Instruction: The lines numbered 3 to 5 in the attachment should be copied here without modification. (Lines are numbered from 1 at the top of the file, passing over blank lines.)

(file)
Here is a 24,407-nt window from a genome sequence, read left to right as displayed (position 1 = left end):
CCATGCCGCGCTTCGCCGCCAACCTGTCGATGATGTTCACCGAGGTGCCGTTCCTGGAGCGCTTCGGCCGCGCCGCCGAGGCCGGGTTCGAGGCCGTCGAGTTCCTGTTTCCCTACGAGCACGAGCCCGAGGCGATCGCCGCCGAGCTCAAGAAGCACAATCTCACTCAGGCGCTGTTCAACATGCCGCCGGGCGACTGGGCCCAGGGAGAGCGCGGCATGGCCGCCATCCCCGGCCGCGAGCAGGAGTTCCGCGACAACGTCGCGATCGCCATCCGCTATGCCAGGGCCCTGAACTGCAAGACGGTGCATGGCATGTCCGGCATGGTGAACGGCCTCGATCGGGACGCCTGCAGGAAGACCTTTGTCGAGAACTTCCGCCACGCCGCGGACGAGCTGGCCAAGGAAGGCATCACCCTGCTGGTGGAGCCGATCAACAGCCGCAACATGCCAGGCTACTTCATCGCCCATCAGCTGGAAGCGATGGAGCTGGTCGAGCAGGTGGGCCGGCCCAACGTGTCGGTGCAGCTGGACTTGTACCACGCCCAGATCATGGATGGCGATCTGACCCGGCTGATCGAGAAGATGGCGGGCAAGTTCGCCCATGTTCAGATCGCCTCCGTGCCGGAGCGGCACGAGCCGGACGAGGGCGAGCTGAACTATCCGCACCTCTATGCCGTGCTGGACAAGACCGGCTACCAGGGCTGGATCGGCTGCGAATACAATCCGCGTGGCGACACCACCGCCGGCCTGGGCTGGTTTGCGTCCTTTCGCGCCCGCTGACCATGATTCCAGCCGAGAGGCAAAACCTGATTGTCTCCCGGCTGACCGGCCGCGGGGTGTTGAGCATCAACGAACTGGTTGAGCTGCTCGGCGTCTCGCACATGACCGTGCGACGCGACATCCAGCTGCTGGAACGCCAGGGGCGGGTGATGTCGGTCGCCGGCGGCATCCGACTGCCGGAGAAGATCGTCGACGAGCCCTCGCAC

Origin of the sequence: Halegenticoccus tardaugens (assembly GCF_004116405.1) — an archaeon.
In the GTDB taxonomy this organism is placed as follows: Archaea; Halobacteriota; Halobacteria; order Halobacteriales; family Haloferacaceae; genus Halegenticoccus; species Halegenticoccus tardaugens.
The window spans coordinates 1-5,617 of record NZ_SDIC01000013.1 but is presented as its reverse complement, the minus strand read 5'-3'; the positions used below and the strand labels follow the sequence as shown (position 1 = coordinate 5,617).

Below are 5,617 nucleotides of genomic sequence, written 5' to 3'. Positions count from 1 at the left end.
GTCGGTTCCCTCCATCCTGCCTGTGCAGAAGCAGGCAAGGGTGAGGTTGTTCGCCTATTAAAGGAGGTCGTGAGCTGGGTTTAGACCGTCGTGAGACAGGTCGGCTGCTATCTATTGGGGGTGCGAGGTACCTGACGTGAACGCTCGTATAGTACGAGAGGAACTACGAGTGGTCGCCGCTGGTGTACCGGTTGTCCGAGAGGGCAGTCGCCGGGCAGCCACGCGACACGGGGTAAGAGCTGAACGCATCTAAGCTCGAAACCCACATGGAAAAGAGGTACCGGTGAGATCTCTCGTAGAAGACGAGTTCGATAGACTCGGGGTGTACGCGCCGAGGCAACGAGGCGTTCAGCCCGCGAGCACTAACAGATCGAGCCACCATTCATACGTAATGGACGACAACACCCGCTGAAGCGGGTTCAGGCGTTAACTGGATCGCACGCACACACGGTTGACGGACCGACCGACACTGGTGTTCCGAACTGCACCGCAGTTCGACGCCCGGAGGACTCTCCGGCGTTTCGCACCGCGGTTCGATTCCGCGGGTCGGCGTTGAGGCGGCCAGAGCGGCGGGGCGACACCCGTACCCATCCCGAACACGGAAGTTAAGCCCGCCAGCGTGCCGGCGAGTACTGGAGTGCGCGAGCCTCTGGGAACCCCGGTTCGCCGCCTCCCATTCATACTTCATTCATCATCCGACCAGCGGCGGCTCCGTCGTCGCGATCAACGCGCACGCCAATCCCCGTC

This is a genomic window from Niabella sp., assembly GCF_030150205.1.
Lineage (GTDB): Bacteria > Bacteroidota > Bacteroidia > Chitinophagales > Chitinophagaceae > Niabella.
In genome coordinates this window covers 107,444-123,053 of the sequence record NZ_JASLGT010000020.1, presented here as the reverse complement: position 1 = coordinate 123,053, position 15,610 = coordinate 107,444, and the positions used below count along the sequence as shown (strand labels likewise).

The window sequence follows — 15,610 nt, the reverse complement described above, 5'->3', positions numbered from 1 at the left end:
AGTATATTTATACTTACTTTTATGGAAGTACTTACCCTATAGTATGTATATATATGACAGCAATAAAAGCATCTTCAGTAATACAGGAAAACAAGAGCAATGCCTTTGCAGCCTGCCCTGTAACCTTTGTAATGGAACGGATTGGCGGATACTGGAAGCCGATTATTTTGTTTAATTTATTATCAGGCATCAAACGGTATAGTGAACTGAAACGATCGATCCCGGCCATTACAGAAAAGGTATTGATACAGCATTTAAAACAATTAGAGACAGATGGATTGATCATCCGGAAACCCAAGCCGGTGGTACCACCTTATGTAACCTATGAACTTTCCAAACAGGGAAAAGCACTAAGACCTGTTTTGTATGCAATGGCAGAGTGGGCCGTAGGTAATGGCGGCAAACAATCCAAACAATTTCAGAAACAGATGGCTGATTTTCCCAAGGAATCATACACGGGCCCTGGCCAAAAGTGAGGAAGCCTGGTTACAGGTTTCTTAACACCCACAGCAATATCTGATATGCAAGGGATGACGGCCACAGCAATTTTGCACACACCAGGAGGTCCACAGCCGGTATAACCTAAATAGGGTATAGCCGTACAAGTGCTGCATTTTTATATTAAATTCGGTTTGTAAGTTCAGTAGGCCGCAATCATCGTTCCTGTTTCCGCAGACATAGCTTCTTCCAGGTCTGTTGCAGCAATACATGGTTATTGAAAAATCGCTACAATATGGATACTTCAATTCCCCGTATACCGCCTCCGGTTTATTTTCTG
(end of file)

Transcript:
Origin of the sequence: Halegenticoccus tardaugens (assembly GCF_004116405.1) — an archaeon.
In the GTDB taxonomy this organism is placed as follows: Archaea; Halobacteriota; Halobacteria; order Halobacteriales; family Haloferacaceae; genus Halegenticoccus; species Halegenticoccus tardaugens.
The window spans coordinates 1-5,617 of record NZ_SDIC01000013.1 but is presented as its reverse complement, the minus strand read 5'-3'; the positions used below and the strand labels follow the sequence as shown (position 1 = coordinate 5,617).